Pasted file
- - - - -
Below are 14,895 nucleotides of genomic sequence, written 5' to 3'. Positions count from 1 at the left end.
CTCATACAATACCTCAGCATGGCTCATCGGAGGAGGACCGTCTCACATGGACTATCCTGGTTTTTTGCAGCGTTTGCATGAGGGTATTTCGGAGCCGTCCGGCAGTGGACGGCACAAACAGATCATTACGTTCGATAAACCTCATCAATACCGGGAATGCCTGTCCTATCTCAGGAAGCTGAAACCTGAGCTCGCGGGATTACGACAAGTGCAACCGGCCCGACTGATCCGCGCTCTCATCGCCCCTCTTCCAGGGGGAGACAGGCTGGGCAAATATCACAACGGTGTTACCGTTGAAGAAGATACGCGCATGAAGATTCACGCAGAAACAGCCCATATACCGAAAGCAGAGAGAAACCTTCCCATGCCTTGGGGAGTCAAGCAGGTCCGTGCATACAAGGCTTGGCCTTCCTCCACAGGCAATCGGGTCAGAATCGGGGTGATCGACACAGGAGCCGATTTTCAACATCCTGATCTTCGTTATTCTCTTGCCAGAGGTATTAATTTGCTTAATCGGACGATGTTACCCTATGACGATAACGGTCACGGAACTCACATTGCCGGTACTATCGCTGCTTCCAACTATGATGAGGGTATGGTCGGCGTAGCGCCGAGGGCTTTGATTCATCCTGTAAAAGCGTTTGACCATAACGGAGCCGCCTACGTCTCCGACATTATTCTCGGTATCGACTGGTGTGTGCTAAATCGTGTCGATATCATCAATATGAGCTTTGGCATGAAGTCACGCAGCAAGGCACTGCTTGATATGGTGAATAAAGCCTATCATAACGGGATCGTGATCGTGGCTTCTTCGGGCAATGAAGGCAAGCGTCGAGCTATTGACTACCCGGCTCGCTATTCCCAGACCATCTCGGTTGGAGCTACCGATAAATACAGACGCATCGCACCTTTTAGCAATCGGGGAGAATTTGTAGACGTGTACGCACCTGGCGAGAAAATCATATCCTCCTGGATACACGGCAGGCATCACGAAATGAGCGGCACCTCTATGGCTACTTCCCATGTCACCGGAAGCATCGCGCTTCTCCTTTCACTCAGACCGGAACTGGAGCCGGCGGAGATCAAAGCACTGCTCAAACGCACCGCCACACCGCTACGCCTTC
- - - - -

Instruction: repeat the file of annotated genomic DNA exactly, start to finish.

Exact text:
Below are 14,895 nucleotides of genomic sequence, written 5' to 3'. Positions count from 1 at the left end.
CTCATACAATACCTCAGCATGGCTCATCGGAGGAGGACCGTCTCACATGGACTATCCTGGTTTTTTGCAGCGTTTGCATGAGGGTATTTCGGAGCCGTCCGGCAGTGGACGGCACAAACAGATCATTACGTTCGATAAACCTCATCAATACCGGGAATGCCTGTCCTATCTCAGGAAGCTGAAACCTGAGCTCGCGGGATTACGACAAGTGCAACCGGCCCGACTGATCCGCGCTCTCATCGCCCCTCTTCCAGGGGGAGACAGGCTGGGCAAATATCACAACGGTGTTACCGTTGAAGAAGATACGCGCATGAAGATTCACGCAGAAACAGCCCATATACCGAAAGCAGAGAGAAACCTTCCCATGCCTTGGGGAGTCAAGCAGGTCCGTGCATACAAGGCTTGGCCTTCCTCCACAGGCAATCGGGTCAGAATCGGGGTGATCGACACAGGAGCCGATTTTCAACATCCTGATCTTCGTTATTCTCTTGCCAGAGGTATTAATTTGCTTAATCGGACGATGTTACCCTATGACGATAACGGTCACGGAACTCACATTGCCGGTACTATCGCTGCTTCCAACTATGATGAGGGTATGGTCGGCGTAGCGCCGAGGGCTTTGATTCATCCTGTAAAAGCGTTTGACCATAACGGAGCCGCCTACGTCTCCGACATTATTCTCGGTATCGACTGGTGTGTGCTAAATCGTGTCGATATCATCAATATGAGCTTTGGCATGAAGTCACGCAGCAAGGCACTGCTTGATATGGTGAATAAAGCCTATCATAACGGGATCGTGATCGTGGCTTCTTCGGGCAATGAAGGCAAGCGTCGAGCTATTGACTACCCGGCTCGCTATTCCCAGACCATCTCGGTTGGAGCTACCGATAAATACAGACGCATCGCACCTTTTAGCAATCGGGGAGAATTTGTAGACGTGTACGCACCTGGCGAGAAAATCATATCCTCCTGGATACACGGCAGGCATCACGAAATGAGCGGCACCTCTATGGCTACTTCCCATGTCACCGGAAGCATCGCGCTTCTCCTTTCACTCAGACCGGAACTGGAGCCGGCGGAGATCAAAGCACTGCTCAAACGCACCGCCACACCGCTACGCCTTC